News

US consumers will switch banks for greater fraud protection

Wednesday 10 November 2004 22:23 CET | News

New research conducted by Unisys Corporation shows that U.S. banks are at risk of a customer exodus as a result of growing consumer awareness of identity theft issues.

The study found that nearly half of U.S. households would be willing to switch their accounts to financial institutions that offer stronger theft detection and alert services. Banks face mounting pressures not only to improve identity theft prevention, but also to help customers better understand how they can combat fraud. While trust in banks remains high (84 percent of consumers believe their banks are doing all they can to prevent identity theft), the Unisys research points to rising fears: more than half of those surveyed are worried about the safety of their money. The study found that one in five U.S. households - more than 21 million - have been directly affected by identity theft. The Unisys study found that nearly two-thirds of U.S. consumers believe it is possible for banks to prevent fraud before it occurs, and more than three-quarters (78 percent) believe it is a banks responsibility to do so. Consumers, however, are not enthusiastic about bearing the cost of identity theft protection, with only 27 percent at least somewhat willing to pay extra for these services. Despite consumers strong beliefs in their financial institutions ability and responsibility to prevent fraud, a separate Unisys study of branch service representatives in the 100 largest banks in the U.S. raises questions about what protective measures banks take, and how financial institutions communicate their identity theft prevention to customers. While most branch representatives say their banks do take actions to deter identity theft, specific knowledge of these measures is unclear. Only 14 percent say that their institution has a dedicated department monitoring account activity, and 15 percent say their bank does not do anything special to prevent theft. A mere one percent report that their bank provides special identity theft training for employees. Identity theft customer education offered by banks appears equally low. Fewer than 10 percent of branch representatives mention having special identity theft collateral to give to customers, and only three percent cite any offers or promotions around identity theft or security. When it comes to one of the simplest measures of protection, only three percent suggested that the customer contact a credit reporting agency. Survey Results: Consumer Survey * One-fifth of all U.S. households (more than 21 million) have been directly affected by ID theft * Nearly half of U.S. households would be willing to switch accounts to financial institutions that offer stronger theft detection and alert services * 84 percent of consumers trust that their banks are doing all they can to prevent ID theft * Nearly two-thirds of consumers believe it is possible for banks to prevent fraud before it occurs, and 78 percent believe it is a banks responsibility to do so. * More than 50 percent of consumers worry about the safety of their money; 15 percent worry a lot * Consumers are not enthusiastic about paying for ID theft detection and alert services with only 27 percent at least somewhat willing to consider a fee Mystery Shopper Bank Survey * 15 percent of branch service representatives say that their bank does not do anything special to prevent ID theft; only 2 percent report that their bank provides ID theft training for employees * 69 percent say they close or freeze accounts only at the customers request *Only three percent cite any offers or promotions around identity theft or security * 91 percent say that their institutions have never experienced phishing attacks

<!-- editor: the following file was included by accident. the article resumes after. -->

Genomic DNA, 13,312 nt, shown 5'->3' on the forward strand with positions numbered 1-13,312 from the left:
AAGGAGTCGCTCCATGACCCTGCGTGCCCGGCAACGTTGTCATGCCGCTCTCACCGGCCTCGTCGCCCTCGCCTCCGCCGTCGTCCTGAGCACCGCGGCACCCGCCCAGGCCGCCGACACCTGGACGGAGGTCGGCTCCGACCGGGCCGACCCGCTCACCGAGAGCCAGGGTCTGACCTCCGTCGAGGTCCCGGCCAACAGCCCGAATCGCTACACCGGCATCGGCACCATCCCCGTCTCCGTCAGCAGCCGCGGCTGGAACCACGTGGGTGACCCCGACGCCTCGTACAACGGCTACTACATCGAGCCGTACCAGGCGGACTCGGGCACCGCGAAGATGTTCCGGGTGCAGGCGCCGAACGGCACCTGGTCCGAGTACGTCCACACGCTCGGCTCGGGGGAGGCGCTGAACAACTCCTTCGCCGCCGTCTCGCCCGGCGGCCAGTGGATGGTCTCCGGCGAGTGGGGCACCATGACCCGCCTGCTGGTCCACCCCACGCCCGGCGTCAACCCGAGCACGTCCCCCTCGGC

Free Headlines in your E-mail

Every day we send out a free e-mail with the most important headlines of the last 24 hours.

Subscribe now

Keywords: ,
Categories: Payments & Commerce | Payments General
Countries: World
This article is part of category

Payments & Commerce